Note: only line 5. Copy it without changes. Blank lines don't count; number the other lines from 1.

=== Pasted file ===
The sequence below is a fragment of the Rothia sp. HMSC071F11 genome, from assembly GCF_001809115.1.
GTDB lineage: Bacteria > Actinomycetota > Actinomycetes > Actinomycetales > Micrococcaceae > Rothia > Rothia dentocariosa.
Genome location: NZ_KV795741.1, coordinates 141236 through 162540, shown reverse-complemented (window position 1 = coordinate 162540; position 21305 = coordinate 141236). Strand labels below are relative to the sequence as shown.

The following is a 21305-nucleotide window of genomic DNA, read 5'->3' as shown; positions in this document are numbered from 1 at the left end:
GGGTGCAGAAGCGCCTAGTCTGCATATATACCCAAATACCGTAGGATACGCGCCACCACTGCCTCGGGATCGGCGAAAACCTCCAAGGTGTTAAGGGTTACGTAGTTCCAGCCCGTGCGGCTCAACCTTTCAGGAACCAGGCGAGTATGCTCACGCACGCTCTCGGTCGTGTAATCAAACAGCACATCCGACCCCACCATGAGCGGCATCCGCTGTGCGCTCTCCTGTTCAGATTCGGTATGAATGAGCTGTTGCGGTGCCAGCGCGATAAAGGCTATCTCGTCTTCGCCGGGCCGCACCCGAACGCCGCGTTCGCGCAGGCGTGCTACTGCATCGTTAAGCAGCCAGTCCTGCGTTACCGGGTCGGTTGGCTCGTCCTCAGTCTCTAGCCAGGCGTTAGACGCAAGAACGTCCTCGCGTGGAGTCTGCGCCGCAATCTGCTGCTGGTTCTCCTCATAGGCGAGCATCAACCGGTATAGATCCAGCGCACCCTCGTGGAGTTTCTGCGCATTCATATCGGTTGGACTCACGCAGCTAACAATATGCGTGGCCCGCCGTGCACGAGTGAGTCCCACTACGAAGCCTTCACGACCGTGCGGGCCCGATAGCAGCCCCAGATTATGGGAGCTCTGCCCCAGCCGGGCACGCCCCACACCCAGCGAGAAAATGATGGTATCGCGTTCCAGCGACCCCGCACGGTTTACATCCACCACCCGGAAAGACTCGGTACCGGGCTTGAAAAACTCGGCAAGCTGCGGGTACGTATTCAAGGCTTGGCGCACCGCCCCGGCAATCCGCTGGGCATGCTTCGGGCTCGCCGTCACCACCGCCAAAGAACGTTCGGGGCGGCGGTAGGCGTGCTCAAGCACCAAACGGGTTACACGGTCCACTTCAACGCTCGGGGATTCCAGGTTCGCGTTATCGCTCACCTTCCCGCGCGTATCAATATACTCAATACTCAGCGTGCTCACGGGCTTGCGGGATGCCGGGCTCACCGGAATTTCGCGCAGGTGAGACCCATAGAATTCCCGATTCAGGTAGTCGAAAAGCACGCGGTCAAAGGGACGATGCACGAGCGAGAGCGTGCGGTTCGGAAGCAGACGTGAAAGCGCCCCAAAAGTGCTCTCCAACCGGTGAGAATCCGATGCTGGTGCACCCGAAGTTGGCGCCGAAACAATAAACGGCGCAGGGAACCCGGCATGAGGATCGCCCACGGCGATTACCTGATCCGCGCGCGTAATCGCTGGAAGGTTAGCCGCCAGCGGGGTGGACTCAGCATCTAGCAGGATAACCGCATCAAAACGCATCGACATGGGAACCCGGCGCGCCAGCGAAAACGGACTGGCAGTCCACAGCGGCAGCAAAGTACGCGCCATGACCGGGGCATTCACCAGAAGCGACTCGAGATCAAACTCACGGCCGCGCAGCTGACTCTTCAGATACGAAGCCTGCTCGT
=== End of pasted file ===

GGGTGCAGAAGCGCCTAGTCTGCATATATACCCAAATACCGTAGGATACGCGCCACCACTGCCTCGGGATCGGCGAAAACCTCCAAGGTGTTAAGGGTTACGTAGTTCCAGCCCGTGCGGCTCAACCTTTCAGGAACCAGGCGAGTATGCTCACGCACGCTCTCGGTCGTGTAATCAAACAGCACATCCGACCCCACCATGAGCGGCATCCGCTGTGCGCTCTCCTGTTCAGATTCGGTATGAATGAGCTGTTGCGGTGCCAGCGCGATAAAGGCTATCTCGTCTTCGCCGGGCCGCACCCGAACGCCGCGTTCGCGCAGGCGTGCTACTGCATCGTTAAGCAGCCAGTCCTGCGTTACCGGGTCGGTTGGCTCGTCCTCAGTCTCTAGCCAGGCGTTAGACGCAAGAACGTCCTCGCGTGGAGTCTGCGCCGCAATCTGCTGCTGGTTCTCCTCATAGGCGAGCATCAACCGGTATAGATCCAGCGCACCCTCGTGGAGTTTCTGCGCATTCATATCGGTTGGACTCACGCAGCTAACAATATGCGTGGCCCGCCGTGCACGAGTGAGTCCCACTACGAAGCCTTCACGACCGTGCGGGCCCGATAGCAGCCCCAGATTATGGGAGCTCTGCCCCAGCCGGGCACGCCCCACACCCAGCGAGAAAATGATGGTATCGCGTTCCAGCGACCCCGCACGGTTTACATCCACCACCCGGAAAGACTCGGTACCGGGCTTGAAAAACTCGGCAAGCTGCGGGTACGTATTCAAGGCTTGGCGCACCGCCCCGGCAATCCGCTGGGCATGCTTCGGGCTCGCCGTCACCACCGCCAAAGAACGTTCGGGGCGGCGGTAGGCGTGCTCAAGCACCAAACGGGTTACACGGTCCACTTCAACGCTCGGGGATTCCAGGTTCGCGTTATCGCTCACCTTCCCGCGCGTATCAATATACTCAATACTCAGCGTGCTCACGGGCTTGCGGGATGCCGGGCTCACCGGAATTTCGCGCAGGTGAGACCCATAGAATTCCCGATTCAGGTAGTCGAAAAGCACGCGGTCAAAGGGACGATGCACGAGCGAGAGCGTGCGGTTCGGAAGCAGACGTGAAAGCGCCCCAAAAGTGCTCTCCAACCGGTGAGAATCCGATGCTGGTGCACCCGAAGTTGGCGCCGAAACAATAAACGGCGCAGGGAACCCGGCATGAGGATCGCCCACGGCGATTACCTGATCCGCGCGCGTAATCGCTGGAAGGTTAGCCGCCAGCGGGGTGGACTCAGCATCTAGCAGGATAACCGCATCAAAACGCATCGACATGGGAACCCGGCGCGCCAGCGAAAACGGACTGGCAGTCCACAGCGGCAGCAAAGTACGCGCCATGACCGGGGCATTCACCAGAAGCGACTCGAGATCAAACTCACGGCCGCGCAGCTGACTCTTCAGATACGAAGCCTGCTCGT